TTVV C GI EYLNKIQNSLSTEWSP A SVT
SEQ ID No:167
The effect of inserting the cysteine residue between HBc and the T cell epitope (V12.Pf1(C17A)C150) was to create a particle that was significantly more stable than a similar particle without the C terminal cysteine (V12.Pf1(C17A)). This was evident from the fact that unlike V12.Pf1(C17A), V12.Pf1(C17A)C150 could be easily purified without a significant degree of degradation of monomers (compare T=O for these particles in FIGS. 4 and 7); and further, V12.Pf1(C17A)C150 was significantly more stable than V12.Pf1(C17A) following incubation at 37° C. After 14 days at 37° C., V12.Pf1(C17A) monomers are totally degraded (FIG. 4), whereas V12.Pf1(C17A)C150 monomers are only partially degraded (FIG. 7).
It was apparent that V12.Pf1(C17A)C150 was not as stable V12.Pf1 (FIG. 7). These data indicate that the stabilizing effects of a single C-terminal cysteine residue are most effective when placed at or near, e.g. within five residues of, the C-terminus of the HBc chimer.
To further investigate whether terminal cysteine residues could elicit stabilizing effects at positions other than 150, a Th epitope from the hepatitis B core protein (amino acid residues 74-87) was fused to the C-terminus of HBc containing a malarial epitope [(NANP)4] in the immunodominant loop. This Th epitope does not contain a cysteine residue, so a Cys residue was added at the C-terminus (underlined “C”). The control contained the same fused epitope lacking the cysteine.
These particles were made by combining V2.Pf1 with V7.HBc74-87 (and V7.HBc74-87+C) to form the desired vector. The V7 construct was PCR amplified with the HBc-P79/SacI-F primer (SEQ ID NO: 35) and pKK223-2/4515-32-R (SEQ ID NO:36). The product was cut with SacI and HindIII, and the SacI/HindIII fragment was ligated into V2.Pf1 cut with the same enzymes.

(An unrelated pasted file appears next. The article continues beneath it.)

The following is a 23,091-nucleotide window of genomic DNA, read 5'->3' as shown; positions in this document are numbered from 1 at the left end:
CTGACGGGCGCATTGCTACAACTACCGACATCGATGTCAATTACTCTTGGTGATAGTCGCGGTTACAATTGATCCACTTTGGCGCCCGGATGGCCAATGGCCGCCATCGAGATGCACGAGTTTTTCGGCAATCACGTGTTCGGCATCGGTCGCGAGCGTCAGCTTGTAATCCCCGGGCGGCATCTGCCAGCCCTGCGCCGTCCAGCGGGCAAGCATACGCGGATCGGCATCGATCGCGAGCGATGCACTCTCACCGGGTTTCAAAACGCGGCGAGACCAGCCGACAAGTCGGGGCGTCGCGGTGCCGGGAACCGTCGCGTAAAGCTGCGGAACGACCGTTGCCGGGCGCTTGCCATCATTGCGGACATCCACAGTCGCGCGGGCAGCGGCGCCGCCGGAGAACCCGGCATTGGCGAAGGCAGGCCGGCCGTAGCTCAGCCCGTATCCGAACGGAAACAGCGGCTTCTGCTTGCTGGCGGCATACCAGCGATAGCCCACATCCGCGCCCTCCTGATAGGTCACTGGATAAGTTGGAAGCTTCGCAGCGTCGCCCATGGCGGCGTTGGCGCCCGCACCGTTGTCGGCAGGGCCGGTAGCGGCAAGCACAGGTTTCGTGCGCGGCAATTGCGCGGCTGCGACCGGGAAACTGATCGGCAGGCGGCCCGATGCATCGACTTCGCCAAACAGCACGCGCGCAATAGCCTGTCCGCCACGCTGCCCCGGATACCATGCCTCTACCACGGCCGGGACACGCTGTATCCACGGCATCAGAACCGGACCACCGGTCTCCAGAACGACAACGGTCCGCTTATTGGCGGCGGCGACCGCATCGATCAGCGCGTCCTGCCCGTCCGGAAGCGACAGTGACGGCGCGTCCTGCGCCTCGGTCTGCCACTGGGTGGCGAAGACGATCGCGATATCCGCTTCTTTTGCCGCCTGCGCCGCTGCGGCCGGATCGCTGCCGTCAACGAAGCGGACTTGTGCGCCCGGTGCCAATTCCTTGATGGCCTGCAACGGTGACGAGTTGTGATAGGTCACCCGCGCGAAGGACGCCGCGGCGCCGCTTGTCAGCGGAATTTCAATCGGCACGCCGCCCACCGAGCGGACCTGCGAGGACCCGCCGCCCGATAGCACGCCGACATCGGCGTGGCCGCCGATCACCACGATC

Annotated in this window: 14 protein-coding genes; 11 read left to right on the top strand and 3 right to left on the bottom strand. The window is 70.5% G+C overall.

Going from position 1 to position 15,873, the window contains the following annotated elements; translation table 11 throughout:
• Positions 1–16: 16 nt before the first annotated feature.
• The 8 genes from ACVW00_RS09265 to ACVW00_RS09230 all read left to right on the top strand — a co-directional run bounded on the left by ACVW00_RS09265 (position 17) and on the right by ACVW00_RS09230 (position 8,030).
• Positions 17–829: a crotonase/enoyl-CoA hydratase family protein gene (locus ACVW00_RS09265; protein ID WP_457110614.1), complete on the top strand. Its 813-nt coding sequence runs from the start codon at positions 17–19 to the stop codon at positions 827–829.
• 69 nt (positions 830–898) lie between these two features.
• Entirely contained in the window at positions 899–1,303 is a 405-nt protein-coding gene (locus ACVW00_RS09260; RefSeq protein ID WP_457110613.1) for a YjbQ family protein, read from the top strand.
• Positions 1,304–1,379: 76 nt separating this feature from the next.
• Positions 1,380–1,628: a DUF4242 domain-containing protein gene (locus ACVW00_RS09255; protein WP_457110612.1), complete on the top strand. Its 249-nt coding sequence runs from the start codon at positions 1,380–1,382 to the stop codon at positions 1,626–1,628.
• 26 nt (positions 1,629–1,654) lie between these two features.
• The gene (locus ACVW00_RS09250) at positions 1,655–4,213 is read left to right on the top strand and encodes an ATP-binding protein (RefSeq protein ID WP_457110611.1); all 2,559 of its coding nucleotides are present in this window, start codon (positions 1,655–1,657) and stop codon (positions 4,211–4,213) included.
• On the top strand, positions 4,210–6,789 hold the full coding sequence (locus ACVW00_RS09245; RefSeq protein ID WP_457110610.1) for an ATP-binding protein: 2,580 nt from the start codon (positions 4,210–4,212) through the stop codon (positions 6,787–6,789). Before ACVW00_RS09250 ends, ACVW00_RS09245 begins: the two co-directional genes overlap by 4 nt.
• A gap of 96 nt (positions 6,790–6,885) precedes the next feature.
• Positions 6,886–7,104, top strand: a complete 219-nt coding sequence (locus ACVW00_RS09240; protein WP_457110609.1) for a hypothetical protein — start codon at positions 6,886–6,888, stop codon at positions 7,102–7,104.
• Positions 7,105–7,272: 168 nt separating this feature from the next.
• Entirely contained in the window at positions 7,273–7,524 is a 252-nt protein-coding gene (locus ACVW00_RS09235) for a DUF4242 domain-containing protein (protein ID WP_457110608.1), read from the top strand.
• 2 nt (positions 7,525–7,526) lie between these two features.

Table 14, below, shows the amino acid sequences of C-terminal fusions HBc(74-87) and HBc(74-87)+C, relative to the native sequence that occurs in the wild type HBc protein, as well as the and the HBc149+C particle. “Cys shift” is the position of the introduced cysteine relative to its location in the wild type protein, where it is the last residue (position 183).
SEQ ID NO: 147
SEQ ID NO: 182
HBc (74-87) + C
SEQ ID NO: 183
HBc-149 + C
The comparative immunogenicity of the particles expressed by V12.Pf3.1, formulated with either Seppic™ ISA-720 (Seppic Inc., Paris, France), Alhydrogel™ (Superfos, Denmark) as adjuvants, or unformulated (saline), was studied in Cynomolgus monkeys.
The Seppic™ ISA-720 formulation was prepared according to the manufacturers directions. Briefly, the ISA-720 and V12.Pf3.1 particles were mixed at 70:30 (w/w) ratio and vortexed, using a bench top vortexer, set at maximum power, for 1 minute. The Alhydrogel™ formulation was prepared using an 8-fold excess of Alhydrogel™ (by weight) over V12.Pf3.1 particles, which was shown to be physically bound to the Alhydrogel™ prior to immunization.
Groups of two monkeys (one male and one female) were immunized with 20 μg V12.Pf3.1 particles as immunogen via the intramuscular route. Animals were bled on days 0, 21, 42, 56 and 70, and sera analyzed for titers of anti-NANP antibody using an ELISA. The results, shown in Table 15, below, demonstrate the extremely high immunogenicity of V12.Pf3.1 particles when formulated with Seppic™ ISA-720 versus Alhydrogel™-formulated or unformulated material. The kinetics of the antibody response were more rapid when Seppic™ ISA-720 was used as the adjuvant, and the end-point titers were more than 100- and 1000-fold higher than for Alhydrogel™ and saline respectively.
Antibody Titers at Stated Time (Days)